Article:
Susan


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RE: Handwriting

Kids today have it easy. "if their handwriting is bad just tell them to do the assignment on the computer" I wish I had that option when I brought home a "C" in handwriting and my dad made me sit down and write a page out of the dictionary EVERY single night for the whole quarter until I brought my handwriting grade up to a B or above. BTW a page out of a dictionary is about 4 or 5 pages in notebook paper :(


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RE: Handwriting

I would consult with a special education teacher and/or an educational psychologist to rule our perception or fine motor skill problems.


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RE: Handwriting

I was thinking the same as kathyanddave. What happens to a student that has no computer nor easy access to one? We've become SO dependent on computers, our kids can't spell, write, and sometimes, it seems, can't think! With my oldest, it was going too fast combined with a bit of lazy.
When I needed him to sign his first SS card (grade school which tells you it's been awhile!), I told him 'write it so I can read it' and he did.

Some of us adults are nearly as bad. I use a computer so much at work, my handwriting isn't what it was a few years ago. But I can still write so someone can actually read it!

Perhaps having him tested to see if it's a true eye/hand
coordination or something else or if it's just a bit of
hurry + lazy like my oldest would be beneficial.


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RE: Handwriting

Dysgraphia is a real thing. I would ask your school system for an evaluation for dysgraphia. Occupational Therapy is also a very useful resource and worth investigation as well. There are handwriting specialists out there - why not use their expertise to evaluate him?


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RE: Handwriting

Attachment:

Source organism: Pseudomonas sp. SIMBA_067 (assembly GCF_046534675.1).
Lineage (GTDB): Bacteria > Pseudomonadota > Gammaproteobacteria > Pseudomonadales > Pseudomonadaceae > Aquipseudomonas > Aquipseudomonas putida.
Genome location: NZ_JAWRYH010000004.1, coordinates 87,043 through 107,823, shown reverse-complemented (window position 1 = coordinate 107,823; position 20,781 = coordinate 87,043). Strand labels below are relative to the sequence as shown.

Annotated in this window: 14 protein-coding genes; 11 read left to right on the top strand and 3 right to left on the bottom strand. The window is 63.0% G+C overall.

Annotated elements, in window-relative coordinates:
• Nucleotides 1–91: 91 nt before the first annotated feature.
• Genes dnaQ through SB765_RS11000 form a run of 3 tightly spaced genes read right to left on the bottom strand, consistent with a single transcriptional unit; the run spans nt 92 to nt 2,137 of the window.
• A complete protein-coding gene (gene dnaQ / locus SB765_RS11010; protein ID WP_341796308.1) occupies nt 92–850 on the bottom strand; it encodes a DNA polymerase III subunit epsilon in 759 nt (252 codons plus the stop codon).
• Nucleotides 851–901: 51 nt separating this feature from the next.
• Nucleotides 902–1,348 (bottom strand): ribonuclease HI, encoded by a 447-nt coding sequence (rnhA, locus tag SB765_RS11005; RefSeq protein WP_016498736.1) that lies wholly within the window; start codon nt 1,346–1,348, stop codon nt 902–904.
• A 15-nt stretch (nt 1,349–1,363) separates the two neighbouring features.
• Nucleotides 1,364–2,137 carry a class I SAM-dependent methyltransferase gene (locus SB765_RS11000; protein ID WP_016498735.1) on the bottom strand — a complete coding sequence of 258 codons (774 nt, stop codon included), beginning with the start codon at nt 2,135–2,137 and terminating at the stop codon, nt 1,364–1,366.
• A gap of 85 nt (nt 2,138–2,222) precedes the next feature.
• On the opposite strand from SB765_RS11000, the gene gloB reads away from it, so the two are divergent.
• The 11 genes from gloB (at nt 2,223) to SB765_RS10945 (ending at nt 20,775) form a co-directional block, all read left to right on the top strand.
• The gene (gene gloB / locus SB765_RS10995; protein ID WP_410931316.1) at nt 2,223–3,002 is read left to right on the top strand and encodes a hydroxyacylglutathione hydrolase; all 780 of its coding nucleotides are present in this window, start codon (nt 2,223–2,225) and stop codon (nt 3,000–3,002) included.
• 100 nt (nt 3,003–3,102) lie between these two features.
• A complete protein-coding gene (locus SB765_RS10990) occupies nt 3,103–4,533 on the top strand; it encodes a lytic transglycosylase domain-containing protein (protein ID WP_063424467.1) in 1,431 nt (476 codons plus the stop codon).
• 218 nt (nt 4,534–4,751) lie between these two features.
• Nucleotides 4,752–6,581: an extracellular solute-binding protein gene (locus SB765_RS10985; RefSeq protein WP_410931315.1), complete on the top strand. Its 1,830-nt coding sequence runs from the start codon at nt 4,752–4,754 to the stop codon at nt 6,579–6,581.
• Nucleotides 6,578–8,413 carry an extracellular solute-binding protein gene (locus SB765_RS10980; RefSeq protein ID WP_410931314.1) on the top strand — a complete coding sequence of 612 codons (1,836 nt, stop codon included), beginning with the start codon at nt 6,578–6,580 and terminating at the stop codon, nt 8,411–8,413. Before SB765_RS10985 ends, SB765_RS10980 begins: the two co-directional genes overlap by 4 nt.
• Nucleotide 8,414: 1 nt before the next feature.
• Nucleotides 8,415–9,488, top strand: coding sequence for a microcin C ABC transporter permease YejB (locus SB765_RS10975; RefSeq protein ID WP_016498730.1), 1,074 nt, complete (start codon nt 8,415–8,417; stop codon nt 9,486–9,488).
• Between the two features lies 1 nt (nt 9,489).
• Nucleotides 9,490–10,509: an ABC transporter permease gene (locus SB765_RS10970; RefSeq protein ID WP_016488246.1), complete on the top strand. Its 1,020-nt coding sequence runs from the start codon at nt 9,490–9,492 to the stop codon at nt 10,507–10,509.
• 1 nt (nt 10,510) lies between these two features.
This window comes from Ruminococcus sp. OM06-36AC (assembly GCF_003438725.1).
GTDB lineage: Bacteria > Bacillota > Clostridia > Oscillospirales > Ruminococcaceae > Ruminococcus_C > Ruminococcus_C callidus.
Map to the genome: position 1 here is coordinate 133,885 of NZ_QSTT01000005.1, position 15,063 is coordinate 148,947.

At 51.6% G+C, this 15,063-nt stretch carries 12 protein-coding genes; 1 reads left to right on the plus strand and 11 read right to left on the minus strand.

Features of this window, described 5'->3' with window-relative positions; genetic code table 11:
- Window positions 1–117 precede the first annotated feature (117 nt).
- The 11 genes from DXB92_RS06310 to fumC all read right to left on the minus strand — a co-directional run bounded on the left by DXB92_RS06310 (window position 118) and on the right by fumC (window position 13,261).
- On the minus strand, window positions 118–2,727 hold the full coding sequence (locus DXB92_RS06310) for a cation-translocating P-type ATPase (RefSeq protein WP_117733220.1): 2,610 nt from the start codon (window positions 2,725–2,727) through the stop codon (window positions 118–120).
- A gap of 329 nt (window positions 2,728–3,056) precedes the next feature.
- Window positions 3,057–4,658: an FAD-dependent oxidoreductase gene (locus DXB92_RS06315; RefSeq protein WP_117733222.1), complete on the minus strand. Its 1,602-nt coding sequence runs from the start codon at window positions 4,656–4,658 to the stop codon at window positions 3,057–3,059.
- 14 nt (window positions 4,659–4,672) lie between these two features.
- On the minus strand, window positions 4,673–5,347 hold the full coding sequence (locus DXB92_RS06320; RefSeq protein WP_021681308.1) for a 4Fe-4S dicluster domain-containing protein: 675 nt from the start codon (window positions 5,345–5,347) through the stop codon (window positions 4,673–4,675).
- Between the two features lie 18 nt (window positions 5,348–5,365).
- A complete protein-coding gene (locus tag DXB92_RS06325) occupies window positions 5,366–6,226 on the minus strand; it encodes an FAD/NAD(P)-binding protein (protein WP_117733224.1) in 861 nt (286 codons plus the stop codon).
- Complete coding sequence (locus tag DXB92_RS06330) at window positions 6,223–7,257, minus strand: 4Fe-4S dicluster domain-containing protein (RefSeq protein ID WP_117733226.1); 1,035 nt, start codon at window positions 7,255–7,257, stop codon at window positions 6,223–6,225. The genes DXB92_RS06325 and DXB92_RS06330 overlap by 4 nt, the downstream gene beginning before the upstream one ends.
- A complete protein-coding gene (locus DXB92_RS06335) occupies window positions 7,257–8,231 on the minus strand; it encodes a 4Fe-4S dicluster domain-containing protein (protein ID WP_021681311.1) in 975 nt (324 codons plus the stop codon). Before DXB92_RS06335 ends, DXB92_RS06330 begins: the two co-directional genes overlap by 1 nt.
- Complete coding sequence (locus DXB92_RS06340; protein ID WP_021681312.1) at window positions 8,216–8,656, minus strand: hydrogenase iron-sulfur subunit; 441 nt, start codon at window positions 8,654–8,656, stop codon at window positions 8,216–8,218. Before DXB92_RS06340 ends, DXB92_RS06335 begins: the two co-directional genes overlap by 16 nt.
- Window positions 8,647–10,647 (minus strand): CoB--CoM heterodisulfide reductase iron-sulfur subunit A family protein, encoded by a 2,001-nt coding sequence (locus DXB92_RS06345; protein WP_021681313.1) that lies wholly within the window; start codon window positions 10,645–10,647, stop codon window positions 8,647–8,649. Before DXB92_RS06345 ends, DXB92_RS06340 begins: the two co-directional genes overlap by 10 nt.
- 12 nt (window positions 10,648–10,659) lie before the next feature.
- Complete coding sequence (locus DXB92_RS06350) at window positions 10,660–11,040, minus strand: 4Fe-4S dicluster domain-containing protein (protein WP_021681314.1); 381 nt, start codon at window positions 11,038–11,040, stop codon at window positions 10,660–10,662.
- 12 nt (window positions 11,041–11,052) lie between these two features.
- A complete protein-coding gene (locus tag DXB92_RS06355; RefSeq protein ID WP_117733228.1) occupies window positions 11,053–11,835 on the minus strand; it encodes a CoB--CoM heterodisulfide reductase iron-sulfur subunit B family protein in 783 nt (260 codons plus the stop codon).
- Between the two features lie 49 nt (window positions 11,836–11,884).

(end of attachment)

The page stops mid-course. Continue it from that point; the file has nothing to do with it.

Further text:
The problem is that good handwriting begins by teaching the student when 5 to 6 years old. It takes many hours of practice to develop a flowing hand-script. The best environment is one with few distractions plus a reason to write by hand. These two elements are missing in today's society making it tough to motive the student. In those 'olden' times, motivation was partly supplied by grades. Penmanship was a requirement in school and was part of your grade. If your penmanship was not good enough, you did not pass into the next grade - that was harsh motivation. However, a teacher could make some allowance for motor skill deficiency, but this was subjective.

In times past, all invitations, thank you notes, greeting cards, and personal correspondence were handwritten. Written checks were popular and it was critical for these to be read with accuracy.

I fault the school system for much of today's poor penmanship. At present, I have found 4th and 5th graders who could not read cursive writing, let alone write it, and yet these same students were smart in other subjects. When the school does not supply this part of education, then the parents must do it if they are to expect the child to be able write. I am a believer that training for this skill should start early in life before all the nerve pathways have become set. My early schooling included both printing and cursive writing.

I believe that a student will more likely work at writing if there is a reason and need for it. Unfortunately, in today's world, both typing and handwriting are needed with more emphasis on typing.

As for motivation, study your ancestors. You may find that those who could write progressed more than those who did not. For example, in the military, those who could form sentences and write became Captains while others remained privates. The owner of a general store had to write as well as his clerks. Others were relegated to common labor with no chance of advancement. In the courthouse, lawyers and clerks wrote while others could rise no higher than floor sweepers.

In today's world, most professionals find that at some time, they need to hand write. Those that can not, never rise to the same level.

And now, for my last bit of motivation, there is pride of accomplishment with the ability to do something better than the average person. Sometimes, that ability can make the difference when all else is the same. it can make the difference in who gets the job.